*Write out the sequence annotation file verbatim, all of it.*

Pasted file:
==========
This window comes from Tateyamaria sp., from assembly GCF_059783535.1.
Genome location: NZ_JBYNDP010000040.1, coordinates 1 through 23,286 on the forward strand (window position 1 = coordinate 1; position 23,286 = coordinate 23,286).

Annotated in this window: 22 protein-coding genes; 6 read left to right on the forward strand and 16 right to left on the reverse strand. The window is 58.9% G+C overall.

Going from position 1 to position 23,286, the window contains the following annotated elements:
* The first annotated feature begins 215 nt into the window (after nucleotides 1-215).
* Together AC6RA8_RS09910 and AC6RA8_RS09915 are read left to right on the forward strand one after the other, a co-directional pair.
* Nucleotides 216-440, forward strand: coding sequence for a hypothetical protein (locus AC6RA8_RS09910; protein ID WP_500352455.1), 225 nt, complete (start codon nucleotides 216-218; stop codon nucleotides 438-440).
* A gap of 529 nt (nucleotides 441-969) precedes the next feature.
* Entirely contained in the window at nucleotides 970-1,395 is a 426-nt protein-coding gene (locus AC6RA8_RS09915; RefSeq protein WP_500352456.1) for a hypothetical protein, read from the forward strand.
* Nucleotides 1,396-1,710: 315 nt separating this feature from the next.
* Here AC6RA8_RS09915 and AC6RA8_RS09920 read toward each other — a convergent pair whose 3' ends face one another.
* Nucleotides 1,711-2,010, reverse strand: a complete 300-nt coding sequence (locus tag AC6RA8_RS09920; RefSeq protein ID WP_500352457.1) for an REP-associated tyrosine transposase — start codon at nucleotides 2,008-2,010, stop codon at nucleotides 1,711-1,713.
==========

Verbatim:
This window comes from Tateyamaria sp., from assembly GCF_059783535.1.
Genome location: NZ_JBYNDP010000040.1, coordinates 1 through 23,286 on the forward strand (window position 1 = coordinate 1; position 23,286 = coordinate 23,286).

Annotated in this window: 22 protein-coding genes; 6 read left to right on the forward strand and 16 right to left on the reverse strand. The window is 58.9% G+C overall.

Going from position 1 to position 23,286, the window contains the following annotated elements:
* The first annotated feature begins 215 nt into the window (after nucleotides 1-215).
* Together AC6RA8_RS09910 and AC6RA8_RS09915 are read left to right on the forward strand one after the other, a co-directional pair.
* Nucleotides 216-440, forward strand: coding sequence for a hypothetical protein (locus AC6RA8_RS09910; protein ID WP_500352455.1), 225 nt, complete (start codon nucleotides 216-218; stop codon nucleotides 438-440).
* A gap of 529 nt (nucleotides 441-969) precedes the next feature.
* Entirely contained in the window at nucleotides 970-1,395 is a 426-nt protein-coding gene (locus AC6RA8_RS09915; RefSeq protein WP_500352456.1) for a hypothetical protein, read from the forward strand.
* Nucleotides 1,396-1,710: 315 nt separating this feature from the next.
* Here AC6RA8_RS09915 and AC6RA8_RS09920 read toward each other — a convergent pair whose 3' ends face one another.
* Nucleotides 1,711-2,010, reverse strand: a complete 300-nt coding sequence (locus tag AC6RA8_RS09920; RefSeq protein ID WP_500352457.1) for an REP-associated tyrosine transposase — start codon at nucleotides 2,008-2,010, stop codon at nucleotides 1,711-1,713.